Neil Woodford faces the axe as the value of his Patient Capital investment trust shrinks by a quarter
- Woodford said he was ‘very sorry’ about the ‘extremely disappointing’ period
- The net asset value of Patient Capital fell by 26% to £654m in six months to June
- The board said they were ‘talking to other potential managers’ to replace him
Fallen star fund manager Neil Woodford is facing the axe from the trust that bears his name as the value of assets it manages have shrunk by more than a quarter.
In his half-yearly performance update for Woodford Patient Capital Trust, the 59-year old told shareholders he was ‘very sorry’ about the ‘extremely disappointing’ period but insisted on the efficacy of his long-term investing approach.
However, the trust’s board reiterated they were ‘talking to other potential managers’ to replace Woodford as portfolio manager.
‘Very sorry’: But Neil Woodford insisted he is committed to his long-term investing approach
It comes as the net asset value of Patient Capital fell by 26 per cent to £654million in the first six months of the year, following a series of writedowns in the value of some of its holdings.
Patient Capital is separate from Woodford’s flagship Equity Income fund, which has been gated since June 3, meaning savers cannot withdraw their cash.
But the crisis at Equity Income has spread to Patient Capital amid fears among investors that Woodford has lost his golden touch.
Shares in Patient Capital have halved in value since January and the trust trades at a 35 per cent discount to the underlying value of the assets it holds. Today they fell 1 per cent to 43.56p.
‘Shareholders have endured an extremely disappointing six-month period, for which I am very sorry,’ said Woodford.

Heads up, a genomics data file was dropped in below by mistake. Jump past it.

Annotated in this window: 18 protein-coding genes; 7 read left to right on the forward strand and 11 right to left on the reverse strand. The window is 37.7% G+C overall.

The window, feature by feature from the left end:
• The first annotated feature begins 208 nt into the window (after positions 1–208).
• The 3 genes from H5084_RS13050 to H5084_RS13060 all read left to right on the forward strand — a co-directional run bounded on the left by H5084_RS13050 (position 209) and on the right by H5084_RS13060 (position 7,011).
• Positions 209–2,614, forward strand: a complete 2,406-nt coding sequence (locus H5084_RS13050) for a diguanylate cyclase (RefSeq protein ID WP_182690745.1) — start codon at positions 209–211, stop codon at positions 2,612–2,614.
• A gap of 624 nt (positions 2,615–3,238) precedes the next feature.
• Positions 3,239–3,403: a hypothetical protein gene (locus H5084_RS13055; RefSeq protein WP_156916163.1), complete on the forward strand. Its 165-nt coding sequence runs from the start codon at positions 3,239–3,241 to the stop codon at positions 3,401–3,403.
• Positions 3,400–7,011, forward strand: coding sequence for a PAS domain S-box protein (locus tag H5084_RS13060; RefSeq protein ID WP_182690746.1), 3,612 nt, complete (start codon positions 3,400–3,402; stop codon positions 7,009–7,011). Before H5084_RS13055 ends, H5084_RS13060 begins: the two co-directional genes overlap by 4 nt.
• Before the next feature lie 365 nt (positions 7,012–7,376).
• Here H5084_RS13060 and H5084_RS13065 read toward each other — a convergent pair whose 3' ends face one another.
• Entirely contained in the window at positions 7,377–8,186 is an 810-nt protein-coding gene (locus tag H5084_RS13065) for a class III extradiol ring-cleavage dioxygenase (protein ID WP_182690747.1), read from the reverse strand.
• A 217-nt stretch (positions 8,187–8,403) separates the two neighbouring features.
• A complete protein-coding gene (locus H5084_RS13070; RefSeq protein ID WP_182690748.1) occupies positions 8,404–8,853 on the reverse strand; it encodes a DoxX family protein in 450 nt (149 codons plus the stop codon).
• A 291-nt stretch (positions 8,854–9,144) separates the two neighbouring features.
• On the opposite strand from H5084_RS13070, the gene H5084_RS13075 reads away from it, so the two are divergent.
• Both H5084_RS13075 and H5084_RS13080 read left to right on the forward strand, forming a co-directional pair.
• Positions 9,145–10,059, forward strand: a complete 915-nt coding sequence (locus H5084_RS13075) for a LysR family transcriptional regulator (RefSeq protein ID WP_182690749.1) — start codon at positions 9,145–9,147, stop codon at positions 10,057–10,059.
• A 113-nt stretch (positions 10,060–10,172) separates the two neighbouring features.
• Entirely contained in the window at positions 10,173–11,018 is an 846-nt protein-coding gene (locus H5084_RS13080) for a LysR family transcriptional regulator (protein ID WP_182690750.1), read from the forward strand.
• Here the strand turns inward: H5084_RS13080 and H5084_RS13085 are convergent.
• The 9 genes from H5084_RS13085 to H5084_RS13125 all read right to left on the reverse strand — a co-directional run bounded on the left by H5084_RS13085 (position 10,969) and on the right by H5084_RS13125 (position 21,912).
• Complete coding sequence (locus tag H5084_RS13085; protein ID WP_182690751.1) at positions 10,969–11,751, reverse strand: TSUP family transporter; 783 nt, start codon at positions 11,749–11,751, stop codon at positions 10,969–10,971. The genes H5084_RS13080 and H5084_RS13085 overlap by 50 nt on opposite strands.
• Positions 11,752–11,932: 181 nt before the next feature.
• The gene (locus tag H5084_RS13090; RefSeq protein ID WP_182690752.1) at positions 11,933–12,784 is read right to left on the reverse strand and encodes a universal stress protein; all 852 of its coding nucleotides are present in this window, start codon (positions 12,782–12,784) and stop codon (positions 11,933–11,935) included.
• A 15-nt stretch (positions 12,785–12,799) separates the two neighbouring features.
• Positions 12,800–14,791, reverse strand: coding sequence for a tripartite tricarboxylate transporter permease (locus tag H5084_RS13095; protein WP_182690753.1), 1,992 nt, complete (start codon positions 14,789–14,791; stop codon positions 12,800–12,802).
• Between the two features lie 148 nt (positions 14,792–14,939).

‘While shareholders can be forgiven for thinking there are no positives, I continue to believe that the majority of the businesses we have invested in are making good progress, in line with our pre-agreed milestones.’
Looking at the performance of the stocks the trust invests in, he said pharma businesses Immunocore and Benevolent AI have seen their values fall, but remained positive for their future.
But Precision Biopsy and Scifluor Life Sciences were written down significantly, ‘as it became clear that the funding options that both businesses had been pursuing were unlikely to come to fruition’.
Woodford has been criticised for collecting £7.8million in fees since savers were frozen out from his flagship Equity Income fund.
Shares in Patient Capital have halved in value since January
‘The Board continues to evaluate the position of the Portfolio Manager and, as previously announced, is talking to other potential managers,’ said Susan Searle, chairman of Patient Capital.
‘This process can take time and ultimately the Board’s decision will be that which is in the best interests of protecting long-term value for shareholders.’
Patient Capital, which was was demoted from the FTSE 250 index earlier this month, was set up in April 2015. At the time, it raised £800million, making it the UK’s largest-ever investment trust launch.